Kia Lor’s first day of work was the first day of shutdown on March 16, 2020. The new associate director of the Greenfield Intercultural Center (GIC) wasn’t new to campus however. Lor earned her master’s degree from the Graduate School of Education in 2016, specializing in intercultural communication. A high-achieving first-generation, low-income (FGLI) student, she had recently realized that she could make a career out of intercultural work, which she had done her entire life as a first-generation immigrant.
Born in a refugee camp in Thailand, Lor is one of six children, the eldest daughter on whom domestic responsibility falls, Lor says. Her family is Hmong, a “minority of minorities” in Southeast Asia and southwest China. The Hmong people fought alongside the U.S. military in what was supposed to be a covert anti-communist operation and later snowballed into the Vietnam War, Lor says. In exchange for their participation, the Hmong people were offered premier refugee status, which Lor’s mother wanted to use. Her father refused to come to the U.S., preferring to return to his homeland in Laos after the war, while her mother “wanted a better future with more opportunities for her children in the U.S.” Lor says.
Her mother waited until her husband was out of town and marched up to the United Nations Refugee Agency, saying, “My husband died in war. I need to go to America, to this place called Minnesota,” where she had family, Lor says. “The only thing that my mom knew about an airplane was that it’s this bird, this metal bird, and you get inside the bird and it goes into the cloud, and it just disappears. You don’t know where it goes, but hopefully it takes you to the land of freedom.”
Arriving in St. Paul, Minnesota, in the summer of 1995, Lor found herself living a dual life. “When I’m at home, I am a Hmong daughter. I cook and clean, and I kill chickens,” she says. “When I go to school, I speak English, and I put on a different persona.” At first, she felt resentful. “My mom could not help me academically or culturally navigate the American system, as an immigrant parent and a single mother, yet I felt tremendous pressure to maintain Hmong cultural values,” Lor says. “I can’t ever be fully Hmong or fully American.”
Lor pursued undergraduate studies close to home at the College of St. Benedict, where, as a communications major, she found language to describe her lived experience. “It’s not two different worlds that are competing with each other,” says Lor. “It’s how do I blend them,” honoring both her family responsibilities and the desire to build a career. Interculturalism is a bridge to navigate identity and world views, she says, and her mom was her first intercultural teacher.
A stint in AmeriCorps caused Lor to realize that teaching in the K-12 system was not her calling. She applied to graduate school and, with support from the Gates Millennium Scholars Program, made the decision to leave Minnesota for Penn. “I had to take a leap of faith to move across the country with $800 in my bank account and two suitcases and figure it out when I got here,” she says.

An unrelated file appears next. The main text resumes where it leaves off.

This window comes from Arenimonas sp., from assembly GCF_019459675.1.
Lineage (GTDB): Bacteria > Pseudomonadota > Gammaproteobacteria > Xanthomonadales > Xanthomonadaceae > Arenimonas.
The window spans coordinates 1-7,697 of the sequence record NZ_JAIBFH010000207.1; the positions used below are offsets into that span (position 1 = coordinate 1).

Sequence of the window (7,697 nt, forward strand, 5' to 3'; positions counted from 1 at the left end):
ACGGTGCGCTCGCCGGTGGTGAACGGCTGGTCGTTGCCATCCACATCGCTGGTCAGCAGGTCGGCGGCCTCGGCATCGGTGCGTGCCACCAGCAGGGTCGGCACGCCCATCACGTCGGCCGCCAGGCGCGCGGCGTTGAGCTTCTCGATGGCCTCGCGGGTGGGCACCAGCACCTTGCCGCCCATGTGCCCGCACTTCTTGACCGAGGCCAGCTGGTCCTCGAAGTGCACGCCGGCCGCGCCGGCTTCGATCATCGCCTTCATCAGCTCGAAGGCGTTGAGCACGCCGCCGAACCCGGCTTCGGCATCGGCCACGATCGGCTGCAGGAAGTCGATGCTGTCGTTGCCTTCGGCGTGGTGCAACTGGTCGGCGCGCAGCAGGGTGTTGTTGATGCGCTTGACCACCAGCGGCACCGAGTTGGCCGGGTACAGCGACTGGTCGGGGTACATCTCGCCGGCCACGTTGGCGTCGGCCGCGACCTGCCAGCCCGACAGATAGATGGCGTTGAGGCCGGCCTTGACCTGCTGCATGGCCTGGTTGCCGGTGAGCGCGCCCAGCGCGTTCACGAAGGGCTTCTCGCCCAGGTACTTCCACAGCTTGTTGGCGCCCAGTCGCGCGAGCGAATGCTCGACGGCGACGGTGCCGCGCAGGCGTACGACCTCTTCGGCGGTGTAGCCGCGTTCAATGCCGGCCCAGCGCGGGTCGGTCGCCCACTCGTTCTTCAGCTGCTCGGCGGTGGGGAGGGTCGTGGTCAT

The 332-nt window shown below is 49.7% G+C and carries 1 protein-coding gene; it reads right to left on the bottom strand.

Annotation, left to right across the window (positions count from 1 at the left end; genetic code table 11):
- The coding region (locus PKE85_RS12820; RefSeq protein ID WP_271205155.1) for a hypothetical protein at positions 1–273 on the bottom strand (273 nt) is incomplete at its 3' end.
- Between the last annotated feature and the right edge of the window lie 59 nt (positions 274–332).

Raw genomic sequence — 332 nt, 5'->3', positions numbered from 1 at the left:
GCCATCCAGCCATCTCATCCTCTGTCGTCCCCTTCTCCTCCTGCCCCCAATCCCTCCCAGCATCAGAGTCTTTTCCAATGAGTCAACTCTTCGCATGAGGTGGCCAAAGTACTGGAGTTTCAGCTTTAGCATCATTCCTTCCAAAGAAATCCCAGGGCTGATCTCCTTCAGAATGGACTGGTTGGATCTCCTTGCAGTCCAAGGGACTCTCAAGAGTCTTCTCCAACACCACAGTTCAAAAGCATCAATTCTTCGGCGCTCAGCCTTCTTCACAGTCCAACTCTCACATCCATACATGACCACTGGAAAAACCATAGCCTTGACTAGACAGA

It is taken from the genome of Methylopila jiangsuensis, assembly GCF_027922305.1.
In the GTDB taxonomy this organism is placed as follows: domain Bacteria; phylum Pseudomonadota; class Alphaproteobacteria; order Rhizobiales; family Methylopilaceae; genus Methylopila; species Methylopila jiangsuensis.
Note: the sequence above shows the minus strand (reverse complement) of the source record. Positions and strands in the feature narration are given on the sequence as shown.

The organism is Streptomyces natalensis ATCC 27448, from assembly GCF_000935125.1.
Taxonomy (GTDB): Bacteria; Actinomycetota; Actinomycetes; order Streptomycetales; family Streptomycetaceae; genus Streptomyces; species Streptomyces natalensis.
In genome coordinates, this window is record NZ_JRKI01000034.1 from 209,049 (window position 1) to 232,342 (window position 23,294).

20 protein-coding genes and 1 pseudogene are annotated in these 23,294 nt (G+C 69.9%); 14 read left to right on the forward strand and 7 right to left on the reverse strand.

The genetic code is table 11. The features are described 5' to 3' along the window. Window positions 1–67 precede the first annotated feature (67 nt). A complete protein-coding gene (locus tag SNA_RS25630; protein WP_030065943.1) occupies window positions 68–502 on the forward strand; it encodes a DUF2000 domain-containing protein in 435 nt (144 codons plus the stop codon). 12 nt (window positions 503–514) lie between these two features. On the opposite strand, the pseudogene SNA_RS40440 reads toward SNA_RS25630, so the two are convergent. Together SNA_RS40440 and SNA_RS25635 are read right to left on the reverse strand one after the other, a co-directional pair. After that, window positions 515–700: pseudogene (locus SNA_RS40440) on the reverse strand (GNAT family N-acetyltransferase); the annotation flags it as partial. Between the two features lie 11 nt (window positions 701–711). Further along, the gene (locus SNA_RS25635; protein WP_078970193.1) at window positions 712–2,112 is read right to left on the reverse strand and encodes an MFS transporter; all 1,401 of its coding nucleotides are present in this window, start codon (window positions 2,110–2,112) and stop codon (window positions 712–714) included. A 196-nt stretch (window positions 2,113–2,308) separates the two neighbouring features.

After becoming a cultural broker at a young age, Lor built a career out of this experience with the encouragement of mentors. “It’s not just about a one-day diversity and inclusion training, but how do you really live out a worldview with the skills and the attitudes that are needed in order to be inclusive?” she asks. “How do you navigate these different cultural systems with very different belief systems and different value systems?”
Lor, who has studied Spanish, Chinese, and Bengali in addition to being fluent in English and Hmong, says languages shape identity, power, and culture to give their speakers different worldviews. For example, many Asian cultures are collectivist, placing a strong emphasis on family, including family honor and the family name. Even extended family like maternal and paternal aunts and uncles have their own title and position. This means that her family’s culture is sometimes at odds with American culture, which is more individualist, she says. “It’s me, myself, I and not so much we.” Instead of seeing these two paradigms as opposing forces, Lor sees the strength in both cultures and helps students do the same.
As the fall approaches, Lor is looking forward to more in-person collaboration with colleagues. At the GIC, “we really work together as a team, all hands on deck to make sure that all of our students are served. Our director, Valerie De Cruz, has been such an instrumental mentor to me,” she says. Lor will work closely with student organizations, such as the United Minorities Council, as well as first- and second-year students, some of whom will be stepping on Locust Walk for the first time. Lor will also be co-teaching the course Teaching Performance Arts for Cross-Cultural Education in the spring.
In her new position, Lor hopes to amplify the voices of first generation, low-income students and make sure that they’re supported, both at Penn and beyond, so that Penn graduates are doing impactful work in the world. “There is a purpose, in terms of why they picked this institution and why they came here and left their families to come on this journey,” she says.
As for her own journey, Lor is settling into life in Pennsylvania. Her mother came out to visit while she was in graduate school and was very impressed that Lor had furnished her apartment, fed herself, and figured out the train system. “She was like, wow, koj yeej muaj peev xwm kawg koj thiaj nyob tau li no (you have to be so brave to be out here like this).” She used the Hmong word “muaj peev xwm”, which is a combination of brave, strong, and confident,” Lor says. “And I’m like, Mom, I got that grit from you. I’m brave because you’re brave, right? I learned it from you.”